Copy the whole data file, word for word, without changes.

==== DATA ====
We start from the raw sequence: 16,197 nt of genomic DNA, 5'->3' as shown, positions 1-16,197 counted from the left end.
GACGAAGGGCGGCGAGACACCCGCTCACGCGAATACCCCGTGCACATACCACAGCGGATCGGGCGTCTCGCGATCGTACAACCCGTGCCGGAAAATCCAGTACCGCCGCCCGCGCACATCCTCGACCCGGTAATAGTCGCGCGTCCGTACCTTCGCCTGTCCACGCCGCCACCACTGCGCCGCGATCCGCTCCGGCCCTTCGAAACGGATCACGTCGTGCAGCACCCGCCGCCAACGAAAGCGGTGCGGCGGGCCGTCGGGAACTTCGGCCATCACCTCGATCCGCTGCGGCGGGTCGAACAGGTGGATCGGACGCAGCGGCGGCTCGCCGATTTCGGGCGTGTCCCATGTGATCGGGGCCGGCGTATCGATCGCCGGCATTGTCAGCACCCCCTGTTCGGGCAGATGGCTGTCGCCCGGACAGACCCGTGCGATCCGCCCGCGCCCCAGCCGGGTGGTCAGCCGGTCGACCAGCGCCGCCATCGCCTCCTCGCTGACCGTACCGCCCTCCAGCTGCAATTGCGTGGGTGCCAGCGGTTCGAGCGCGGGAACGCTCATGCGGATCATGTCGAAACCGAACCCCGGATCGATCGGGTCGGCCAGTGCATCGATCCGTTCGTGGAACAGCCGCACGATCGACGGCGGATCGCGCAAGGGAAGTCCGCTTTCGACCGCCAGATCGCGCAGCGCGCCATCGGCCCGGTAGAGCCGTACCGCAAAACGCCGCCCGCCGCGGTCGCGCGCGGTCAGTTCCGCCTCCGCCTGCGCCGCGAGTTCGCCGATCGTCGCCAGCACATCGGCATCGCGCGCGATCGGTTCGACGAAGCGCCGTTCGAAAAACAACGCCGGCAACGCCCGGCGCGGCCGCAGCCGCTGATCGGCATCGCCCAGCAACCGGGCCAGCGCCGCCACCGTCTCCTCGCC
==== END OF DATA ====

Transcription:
We start from the raw sequence: 16,197 nt of genomic DNA, 5'->3' as shown, positions 1-16,197 counted from the left end.
GACGAAGGGCGGCGAGACACCCGCTCACGCGAATACCCCGTGCACATACCACAGCGGATCGGGCGTCTCGCGATCGTACAACCCGTGCCGGAAAATCCAGTACCGCCGCCCGCGCACATCCTCGACCCGGTAATAGTCGCGCGTCCGTACCTTCGCCTGTCCACGCCGCCACCACTGCGCCGCGATCCGCTCCGGCCCTTCGAAACGGATCACGTCGTGCAGCACCCGCCGCCAACGAAAGCGGTGCGGCGGGCCGTCGGGAACTTCGGCCATCACCTCGATCCGCTGCGGCGGGTCGAACAGGTGGATCGGACGCAGCGGCGGCTCGCCGATTTCGGGCGTGTCCCATGTGATCGGGGCCGGCGTATCGATCGCCGGCATTGTCAGCACCCCCTGTTCGGGCAGATGGCTGTCGCCCGGACAGACCCGTGCGATCCGCCCGCGCCCCAGCCGGGTGGTCAGCCGGTCGACCAGCGCCGCCATCGCCTCCTCGCTGACCGTACCGCCCTCCAGCTGCAATTGCGTGGGTGCCAGCGGTTCGAGCGCGGGAACGCTCATGCGGATCATGTCGAAACCGAACCCCGGATCGATCGGGTCGGCCAGTGCATCGATCCGTTCGTGGAACAGCCGCACGATCGACGGCGGATCGCGCAAGGGAAGTCCGCTTTCGACCGCCAGATCGCGCAGCGCGCCATCGGCCCGGTAGAGCCGTACCGCAAAACGCCGCCCGCCGCGGTCGCGCGCGGTCAGTTCCGCCTCCGCCTGCGCCGCGAGTTCGCCGATCGTCGCCAGCACATCGGCATCGCGCGCGATCGGTTCGACGAAGCGCCGTTCGAAAAACAACGCCGGCAACGCCCGGCGCGGCCGCAGCCGCTGATCGGCATCGCCCAGCAACCGGGCCAGCGCCGCCACCGTCTCCTCGCC